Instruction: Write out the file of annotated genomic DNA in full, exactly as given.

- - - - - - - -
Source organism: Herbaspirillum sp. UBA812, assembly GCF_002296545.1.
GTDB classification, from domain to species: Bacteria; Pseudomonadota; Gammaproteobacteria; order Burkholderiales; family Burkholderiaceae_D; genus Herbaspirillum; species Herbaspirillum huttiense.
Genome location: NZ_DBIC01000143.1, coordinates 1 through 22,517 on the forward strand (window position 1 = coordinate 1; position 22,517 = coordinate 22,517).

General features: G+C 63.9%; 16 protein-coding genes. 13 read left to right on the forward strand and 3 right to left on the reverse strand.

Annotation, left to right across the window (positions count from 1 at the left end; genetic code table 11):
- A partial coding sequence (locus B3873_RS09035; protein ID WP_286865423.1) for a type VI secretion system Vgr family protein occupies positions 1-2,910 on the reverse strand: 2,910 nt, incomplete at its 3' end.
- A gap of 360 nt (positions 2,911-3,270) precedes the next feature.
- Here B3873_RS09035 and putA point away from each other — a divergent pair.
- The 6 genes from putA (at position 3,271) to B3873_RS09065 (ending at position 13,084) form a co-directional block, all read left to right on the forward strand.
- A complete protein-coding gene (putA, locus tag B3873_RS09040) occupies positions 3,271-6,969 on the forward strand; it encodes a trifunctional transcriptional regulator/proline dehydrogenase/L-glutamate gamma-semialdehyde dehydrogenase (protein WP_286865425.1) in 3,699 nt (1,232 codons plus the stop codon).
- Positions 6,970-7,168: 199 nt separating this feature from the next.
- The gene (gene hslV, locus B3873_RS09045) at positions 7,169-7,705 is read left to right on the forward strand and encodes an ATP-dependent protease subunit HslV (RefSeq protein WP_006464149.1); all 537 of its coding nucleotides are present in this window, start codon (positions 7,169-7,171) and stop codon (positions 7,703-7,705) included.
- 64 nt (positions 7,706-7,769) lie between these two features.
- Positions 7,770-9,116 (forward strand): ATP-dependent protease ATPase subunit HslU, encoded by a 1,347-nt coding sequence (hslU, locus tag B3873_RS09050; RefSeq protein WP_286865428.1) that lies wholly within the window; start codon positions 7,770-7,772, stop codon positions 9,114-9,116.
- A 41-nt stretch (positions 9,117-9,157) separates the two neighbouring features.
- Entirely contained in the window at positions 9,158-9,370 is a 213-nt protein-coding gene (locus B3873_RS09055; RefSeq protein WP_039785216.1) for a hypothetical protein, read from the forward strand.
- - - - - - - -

Source organism: Herbaspirillum sp. UBA812, assembly GCF_002296545.1.
GTDB classification, from domain to species: Bacteria; Pseudomonadota; Gammaproteobacteria; order Burkholderiales; family Burkholderiaceae_D; genus Herbaspirillum; species Herbaspirillum huttiense.
Genome location: NZ_DBIC01000143.1, coordinates 1 through 22,517 on the forward strand (window position 1 = coordinate 1; position 22,517 = coordinate 22,517).

General features: G+C 63.9%; 16 protein-coding genes. 13 read left to right on the forward strand and 3 right to left on the reverse strand.

Annotation, left to right across the window (positions count from 1 at the left end; genetic code table 11):
- A partial coding sequence (locus B3873_RS09035; protein ID WP_286865423.1) for a type VI secretion system Vgr family protein occupies positions 1-2,910 on the reverse strand: 2,910 nt, incomplete at its 3' end.
- A gap of 360 nt (positions 2,911-3,270) precedes the next feature.
- Here B3873_RS09035 and putA point away from each other — a divergent pair.
- The 6 genes from putA (at position 3,271) to B3873_RS09065 (ending at position 13,084) form a co-directional block, all read left to right on the forward strand.
- A complete protein-coding gene (putA, locus tag B3873_RS09040) occupies positions 3,271-6,969 on the forward strand; it encodes a trifunctional transcriptional regulator/proline dehydrogenase/L-glutamate gamma-semialdehyde dehydrogenase (protein WP_286865425.1) in 3,699 nt (1,232 codons plus the stop codon).
- Positions 6,970-7,168: 199 nt separating this feature from the next.
- The gene (gene hslV, locus B3873_RS09045) at positions 7,169-7,705 is read left to right on the forward strand and encodes an ATP-dependent protease subunit HslV (RefSeq protein WP_006464149.1); all 537 of its coding nucleotides are present in this window, start codon (positions 7,169-7,171) and stop codon (positions 7,703-7,705) included.
- 64 nt (positions 7,706-7,769) lie between these two features.
- Positions 7,770-9,116 (forward strand): ATP-dependent protease ATPase subunit HslU, encoded by a 1,347-nt coding sequence (hslU, locus tag B3873_RS09050; RefSeq protein WP_286865428.1) that lies wholly within the window; start codon positions 7,770-7,772, stop codon positions 9,114-9,116.
- A 41-nt stretch (positions 9,117-9,157) separates the two neighbouring features.
- Entirely contained in the window at positions 9,158-9,370 is a 213-nt protein-coding gene (locus B3873_RS09055; RefSeq protein WP_039785216.1) for a hypothetical protein, read from the forward strand.